Car bomb explosion, Beirut, Lebanon, 14/2/05 (Mohamed Azakir, Reuters)
The car bomb seems such a weapon of the moment that who even knew it had an 80 year-long, tortured history. But Mike Davis, whose most recent projects include the only significant book on the Avian flu, The Monster at Our Door, and Planet of Slums, a startling analysis of the way significant parts of our planet have been rapidly urbanizing and de-industrializing all at once, almost invariably produces the unexpected. This week, Tomdispatch offers his two-part history of the car bomb, a series that puts one of the more terrifying phenomena of our moment into a new perspective and shines a dazzling light into any number of dark corners of our recent past.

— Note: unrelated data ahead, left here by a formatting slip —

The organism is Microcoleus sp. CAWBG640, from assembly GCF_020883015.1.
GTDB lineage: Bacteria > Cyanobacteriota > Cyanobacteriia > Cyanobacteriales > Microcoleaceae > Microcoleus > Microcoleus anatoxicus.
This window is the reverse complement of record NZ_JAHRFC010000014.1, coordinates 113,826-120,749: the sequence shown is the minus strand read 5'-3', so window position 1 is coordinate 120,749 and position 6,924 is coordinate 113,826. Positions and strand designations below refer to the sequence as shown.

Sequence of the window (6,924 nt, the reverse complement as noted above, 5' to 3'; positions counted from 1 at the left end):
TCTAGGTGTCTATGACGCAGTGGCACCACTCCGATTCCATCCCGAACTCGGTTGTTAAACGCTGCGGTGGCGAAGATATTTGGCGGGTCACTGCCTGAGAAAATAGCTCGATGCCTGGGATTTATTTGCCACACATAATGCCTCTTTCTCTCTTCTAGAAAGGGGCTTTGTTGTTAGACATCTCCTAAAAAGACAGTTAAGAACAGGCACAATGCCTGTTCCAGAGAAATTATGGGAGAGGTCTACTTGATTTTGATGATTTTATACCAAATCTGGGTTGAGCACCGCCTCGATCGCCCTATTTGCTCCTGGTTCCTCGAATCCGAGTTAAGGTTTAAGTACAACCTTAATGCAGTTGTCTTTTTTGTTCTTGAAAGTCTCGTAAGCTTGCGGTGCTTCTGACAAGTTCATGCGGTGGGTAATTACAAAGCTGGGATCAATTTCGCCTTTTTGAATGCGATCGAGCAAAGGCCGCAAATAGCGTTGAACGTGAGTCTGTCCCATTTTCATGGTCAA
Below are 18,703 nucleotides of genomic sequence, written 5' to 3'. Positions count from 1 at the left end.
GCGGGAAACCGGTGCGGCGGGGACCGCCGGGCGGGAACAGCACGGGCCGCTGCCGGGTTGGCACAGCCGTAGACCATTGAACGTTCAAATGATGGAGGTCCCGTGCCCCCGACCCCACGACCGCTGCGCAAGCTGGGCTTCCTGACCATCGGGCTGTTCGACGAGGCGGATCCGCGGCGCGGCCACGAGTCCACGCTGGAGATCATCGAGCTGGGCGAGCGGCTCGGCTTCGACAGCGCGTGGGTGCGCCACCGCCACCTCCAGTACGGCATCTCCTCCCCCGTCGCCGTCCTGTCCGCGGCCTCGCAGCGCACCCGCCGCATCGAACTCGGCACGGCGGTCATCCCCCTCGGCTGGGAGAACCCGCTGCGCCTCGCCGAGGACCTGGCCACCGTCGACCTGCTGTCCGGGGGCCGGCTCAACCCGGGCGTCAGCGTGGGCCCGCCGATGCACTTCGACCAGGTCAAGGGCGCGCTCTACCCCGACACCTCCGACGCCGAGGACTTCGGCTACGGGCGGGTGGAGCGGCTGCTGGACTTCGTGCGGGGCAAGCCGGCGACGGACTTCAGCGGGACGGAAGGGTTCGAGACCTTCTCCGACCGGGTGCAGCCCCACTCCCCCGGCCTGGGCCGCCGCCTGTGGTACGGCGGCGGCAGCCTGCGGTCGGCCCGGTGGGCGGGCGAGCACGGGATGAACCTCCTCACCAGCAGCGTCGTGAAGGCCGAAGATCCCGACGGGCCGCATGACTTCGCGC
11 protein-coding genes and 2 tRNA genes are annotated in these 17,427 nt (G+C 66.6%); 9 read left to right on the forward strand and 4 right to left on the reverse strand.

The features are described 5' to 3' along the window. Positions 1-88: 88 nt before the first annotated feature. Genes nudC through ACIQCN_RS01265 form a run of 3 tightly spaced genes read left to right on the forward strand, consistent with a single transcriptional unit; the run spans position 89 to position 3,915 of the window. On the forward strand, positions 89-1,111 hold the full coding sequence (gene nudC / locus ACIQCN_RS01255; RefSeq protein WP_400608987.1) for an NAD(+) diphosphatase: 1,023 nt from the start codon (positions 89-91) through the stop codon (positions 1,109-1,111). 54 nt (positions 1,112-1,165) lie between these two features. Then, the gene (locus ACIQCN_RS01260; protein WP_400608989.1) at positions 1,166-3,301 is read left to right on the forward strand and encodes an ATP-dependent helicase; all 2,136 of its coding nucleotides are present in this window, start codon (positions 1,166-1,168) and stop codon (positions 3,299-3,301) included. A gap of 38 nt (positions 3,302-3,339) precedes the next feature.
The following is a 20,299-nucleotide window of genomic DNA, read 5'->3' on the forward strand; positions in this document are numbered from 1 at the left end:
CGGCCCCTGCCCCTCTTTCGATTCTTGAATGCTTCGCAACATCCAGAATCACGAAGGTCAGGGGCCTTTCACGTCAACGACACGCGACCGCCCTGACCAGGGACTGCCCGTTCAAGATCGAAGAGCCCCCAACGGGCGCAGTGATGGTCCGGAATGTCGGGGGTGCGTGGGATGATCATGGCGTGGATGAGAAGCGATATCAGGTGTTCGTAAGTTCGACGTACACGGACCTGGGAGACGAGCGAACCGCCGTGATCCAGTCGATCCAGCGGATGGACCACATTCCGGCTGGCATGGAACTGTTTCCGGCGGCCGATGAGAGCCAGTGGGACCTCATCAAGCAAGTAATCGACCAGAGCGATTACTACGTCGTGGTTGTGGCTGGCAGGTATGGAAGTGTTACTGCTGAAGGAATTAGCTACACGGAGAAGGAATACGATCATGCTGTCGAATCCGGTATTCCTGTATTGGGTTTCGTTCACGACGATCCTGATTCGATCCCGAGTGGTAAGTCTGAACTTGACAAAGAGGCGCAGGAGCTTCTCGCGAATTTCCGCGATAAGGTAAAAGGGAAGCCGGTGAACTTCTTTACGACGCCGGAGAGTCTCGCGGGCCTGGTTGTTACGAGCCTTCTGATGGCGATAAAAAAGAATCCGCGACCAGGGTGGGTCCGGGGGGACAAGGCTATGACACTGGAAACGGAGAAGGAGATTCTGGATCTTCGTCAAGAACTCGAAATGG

An interesting read by the look of it, I’ll be poring over this in more detail once I’ve had a bit of shuteye.
Whilst watching the documentary ‘Back To Beirut‘, about former hostage Brian Keenan’s return to Beirut, I realised that the above photograph is from the scene of the 2005 car bomb attack that targeted former Lebanese prime minister Rafiq Hariri, which also achieved the slaughter of twenty more, with many scores more injured.